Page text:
«Maison Blanche» Serie

Memory / Border / Passage …

“Maison Blanche/White House”, the oldest psychiatric hospital in France (with Ville Evrard), thirty-seven buildings dedicated to the destruction, some still in function, housed in the hollow of a park with century-old trees, located in Neuilly-sur-Marne ; sometimes rented for cinema, photography, this is how I discovered this place.

Historically a busy site: many famous patients, from Antonin Arthaud to Camille Claudel or Gérard de Nerval were interned there, but also a place of madness, a real city separated from the capital, which at the most intense moments of its activity was populated Nearly five thousand people, staff and patients alike, with its kitchens, baths, places of treatment, rooms, shops.

In search of imprints, signs, ghost / presence, I confronted myself with an image of reality: an empty space, bare without other traces than those left by the aftermath of a hasty move.

This reality, thus discovered, taking “existence” only in the eyes of the “spectator”, is also a producer of imaginary possibilities for this one. It is this “possible” generator of poetry that led me to question, to photograph the signifier and its reading.

If I chose this place rather than another it is also because it contains a story built on the borders of our social corpus: madness, often designated as a place outside our “understanding”.

In asking me the question of “visible” madness, or its remaining scars in the walls, I did not seek to define it as existing, but as a possible common to our collective imagination.

Because always present, in my mind, possible passage of our fragile understanding, madness is close to us in that it is the counterpart of our “normality”.

So I tried to see what the looker could imagine, which I myself seemed to see; Using the formal photographic writing, I wanted to make an inventory: that of a deserted hospital; a contemplative meditation, that of a possible poetry.

Technically I have optics such as 35 and 24 mm digital to a rigorous use of daylight, without addition of other source. Some of these images are reworked in post-production to accentuate the “intimate” aspect, but it is more of a rendering job than a retouching or manipulation. Thus privileging the work of shooting and his “attention” particular, as I realized in other previous work.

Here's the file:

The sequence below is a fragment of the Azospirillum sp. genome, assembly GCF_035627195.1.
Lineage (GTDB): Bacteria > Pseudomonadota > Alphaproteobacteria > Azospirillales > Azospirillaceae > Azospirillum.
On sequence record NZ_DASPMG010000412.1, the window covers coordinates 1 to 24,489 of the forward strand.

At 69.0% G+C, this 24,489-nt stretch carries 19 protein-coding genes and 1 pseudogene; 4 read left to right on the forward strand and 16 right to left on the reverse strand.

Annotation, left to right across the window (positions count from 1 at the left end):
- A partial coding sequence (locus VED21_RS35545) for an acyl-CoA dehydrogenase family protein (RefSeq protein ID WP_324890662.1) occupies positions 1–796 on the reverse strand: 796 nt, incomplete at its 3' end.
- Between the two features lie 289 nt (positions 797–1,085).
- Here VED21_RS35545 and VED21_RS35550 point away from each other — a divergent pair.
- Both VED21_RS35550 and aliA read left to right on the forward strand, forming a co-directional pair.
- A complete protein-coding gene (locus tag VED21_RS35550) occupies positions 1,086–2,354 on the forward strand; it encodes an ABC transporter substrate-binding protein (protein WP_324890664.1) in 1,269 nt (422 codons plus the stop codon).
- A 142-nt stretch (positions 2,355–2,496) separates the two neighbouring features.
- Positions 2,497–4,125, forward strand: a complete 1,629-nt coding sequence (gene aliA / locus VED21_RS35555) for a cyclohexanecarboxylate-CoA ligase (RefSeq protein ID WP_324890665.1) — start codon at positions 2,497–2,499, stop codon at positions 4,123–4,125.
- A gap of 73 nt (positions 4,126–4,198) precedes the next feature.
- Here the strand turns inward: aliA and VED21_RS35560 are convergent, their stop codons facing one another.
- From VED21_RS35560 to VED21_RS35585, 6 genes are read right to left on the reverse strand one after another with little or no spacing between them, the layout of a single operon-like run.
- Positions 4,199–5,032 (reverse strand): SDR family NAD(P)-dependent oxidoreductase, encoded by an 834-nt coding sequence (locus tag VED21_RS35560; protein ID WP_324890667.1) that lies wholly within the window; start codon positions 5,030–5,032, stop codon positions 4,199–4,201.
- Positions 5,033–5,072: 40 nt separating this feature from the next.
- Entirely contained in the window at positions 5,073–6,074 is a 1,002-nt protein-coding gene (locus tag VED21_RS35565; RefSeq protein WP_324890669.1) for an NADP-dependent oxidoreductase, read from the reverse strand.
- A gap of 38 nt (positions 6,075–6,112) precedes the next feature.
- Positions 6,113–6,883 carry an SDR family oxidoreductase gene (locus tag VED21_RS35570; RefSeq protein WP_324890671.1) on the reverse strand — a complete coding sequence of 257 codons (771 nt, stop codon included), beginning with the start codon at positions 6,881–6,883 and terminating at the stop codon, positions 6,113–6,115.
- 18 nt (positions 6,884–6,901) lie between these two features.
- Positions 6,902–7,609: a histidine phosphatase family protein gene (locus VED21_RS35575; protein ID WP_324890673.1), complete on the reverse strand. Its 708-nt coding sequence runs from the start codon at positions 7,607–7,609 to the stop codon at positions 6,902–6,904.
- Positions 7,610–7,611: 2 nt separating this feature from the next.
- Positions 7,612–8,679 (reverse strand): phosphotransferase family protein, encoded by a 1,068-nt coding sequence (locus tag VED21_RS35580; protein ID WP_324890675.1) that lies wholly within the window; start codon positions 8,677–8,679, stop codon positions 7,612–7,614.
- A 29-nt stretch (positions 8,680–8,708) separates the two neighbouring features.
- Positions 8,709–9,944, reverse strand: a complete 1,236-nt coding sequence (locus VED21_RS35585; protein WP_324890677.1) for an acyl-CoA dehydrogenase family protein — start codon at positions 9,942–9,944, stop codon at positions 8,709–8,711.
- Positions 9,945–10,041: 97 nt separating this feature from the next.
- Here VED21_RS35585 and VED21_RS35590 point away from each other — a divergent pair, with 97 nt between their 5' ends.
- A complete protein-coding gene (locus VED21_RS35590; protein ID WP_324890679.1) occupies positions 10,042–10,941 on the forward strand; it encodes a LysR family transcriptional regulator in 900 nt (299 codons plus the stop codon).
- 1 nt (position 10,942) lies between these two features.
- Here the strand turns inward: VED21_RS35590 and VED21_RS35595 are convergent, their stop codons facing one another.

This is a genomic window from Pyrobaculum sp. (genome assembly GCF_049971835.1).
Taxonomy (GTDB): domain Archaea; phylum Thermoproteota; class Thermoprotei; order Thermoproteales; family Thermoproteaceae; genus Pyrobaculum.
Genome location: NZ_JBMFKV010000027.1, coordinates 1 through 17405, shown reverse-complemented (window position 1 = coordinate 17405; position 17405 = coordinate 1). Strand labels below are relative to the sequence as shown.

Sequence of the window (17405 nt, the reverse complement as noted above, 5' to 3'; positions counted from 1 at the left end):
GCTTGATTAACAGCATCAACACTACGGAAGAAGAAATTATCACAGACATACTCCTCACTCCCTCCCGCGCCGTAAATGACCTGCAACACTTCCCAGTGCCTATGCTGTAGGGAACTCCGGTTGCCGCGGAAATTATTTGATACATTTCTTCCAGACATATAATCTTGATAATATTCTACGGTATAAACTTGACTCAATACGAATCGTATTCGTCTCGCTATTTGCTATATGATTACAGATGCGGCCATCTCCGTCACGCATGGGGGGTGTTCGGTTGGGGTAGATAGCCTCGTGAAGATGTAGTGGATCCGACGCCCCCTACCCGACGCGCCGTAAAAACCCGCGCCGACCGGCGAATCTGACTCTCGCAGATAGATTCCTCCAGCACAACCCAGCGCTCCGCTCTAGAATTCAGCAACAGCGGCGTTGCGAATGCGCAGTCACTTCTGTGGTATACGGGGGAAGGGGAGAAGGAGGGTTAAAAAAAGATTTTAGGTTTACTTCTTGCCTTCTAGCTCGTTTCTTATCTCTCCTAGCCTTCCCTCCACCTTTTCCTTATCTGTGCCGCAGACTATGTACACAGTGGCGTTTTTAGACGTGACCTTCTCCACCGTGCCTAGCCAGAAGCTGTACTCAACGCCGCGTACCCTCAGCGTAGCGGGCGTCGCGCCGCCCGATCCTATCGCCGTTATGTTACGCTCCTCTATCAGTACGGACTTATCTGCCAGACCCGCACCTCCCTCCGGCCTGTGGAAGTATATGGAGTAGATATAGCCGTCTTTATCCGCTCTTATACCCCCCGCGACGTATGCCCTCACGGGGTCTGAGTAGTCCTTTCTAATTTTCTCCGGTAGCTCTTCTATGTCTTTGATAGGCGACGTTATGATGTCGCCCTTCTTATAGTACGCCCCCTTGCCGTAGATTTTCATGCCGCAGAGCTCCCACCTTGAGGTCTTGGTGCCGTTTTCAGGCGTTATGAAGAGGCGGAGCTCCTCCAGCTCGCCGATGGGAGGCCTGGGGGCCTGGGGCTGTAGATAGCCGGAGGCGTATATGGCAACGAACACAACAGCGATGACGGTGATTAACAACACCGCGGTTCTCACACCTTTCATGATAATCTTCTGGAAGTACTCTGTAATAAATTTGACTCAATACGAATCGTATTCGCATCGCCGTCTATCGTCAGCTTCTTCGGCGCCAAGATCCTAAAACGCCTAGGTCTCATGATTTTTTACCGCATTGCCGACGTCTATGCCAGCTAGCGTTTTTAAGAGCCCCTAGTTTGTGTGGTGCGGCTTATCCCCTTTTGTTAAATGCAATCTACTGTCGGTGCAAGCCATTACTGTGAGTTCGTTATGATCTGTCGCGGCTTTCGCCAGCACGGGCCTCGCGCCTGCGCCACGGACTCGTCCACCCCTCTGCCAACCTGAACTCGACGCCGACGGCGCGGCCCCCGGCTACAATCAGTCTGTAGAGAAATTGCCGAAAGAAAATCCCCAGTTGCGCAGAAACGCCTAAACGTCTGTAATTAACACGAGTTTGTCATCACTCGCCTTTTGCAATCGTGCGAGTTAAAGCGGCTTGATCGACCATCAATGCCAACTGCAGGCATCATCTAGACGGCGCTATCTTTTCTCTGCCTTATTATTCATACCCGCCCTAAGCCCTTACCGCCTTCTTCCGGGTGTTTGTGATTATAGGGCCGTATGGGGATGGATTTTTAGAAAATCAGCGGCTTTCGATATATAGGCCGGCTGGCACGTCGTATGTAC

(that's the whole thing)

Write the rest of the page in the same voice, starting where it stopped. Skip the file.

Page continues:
“In these photographs, the” cut “is in no way a simple mechanical phenomenon. It is the only thing which constitutes the image, and which by constituting it, implies that photography is an absolute transformation of reality ” and this in order to create a fantasy reading.

The prints of the Maison Blanche series exposed to the gallery were made by Armelle Chopin at Vikart, Paris.


Lives and works in Paris.

First publications for Vogue decoration, Home & Garden, Cuisine and Wines of France, Beaux-Arts Magazine, Children Magazine, Health Magazine in 1981.
Lives and works in the USA from 1985 to 2011.

Collaborations with House & Garden, Martha Stewart Living, Beautiful House, Veranda Magazine, Bloomberg: 1998/2002 “The ultimate gift”, Vogue USA, Vogue Living, The World of Interiors.

Advertising campaigns for Ralph Lauren fabrics / wallpaper / furniture, home decor, Calvin Klein home / home furnishing, TJ.Max (Home advertising), Formica, Ross Simons, Martex, J.Jill, L.Tavernier.

Awarded many times in the United States for his work (including: Best Photography, “The Bed Book” 1992 the Art Director Club New York 71st National Exhibition, Merit Award Merit Award Bloomberg, or “7 th Annual Black & White Spider Award 2012 “).

He also publishes works from his personal photographic work such as “The Bed Book” (1992 Alicia Beldegreen / STC publication), or in collaboration with other visual artists such as Hamilton (Tropos for the Dia Foundation, The Picture is Still for Ikeda Galleries and Present-Past).

His personal projects are often an immersion into a place that is part of our present or past landscape, from which a story is written, or reveals a subtle aesthetic, never anodyne of time and space lived.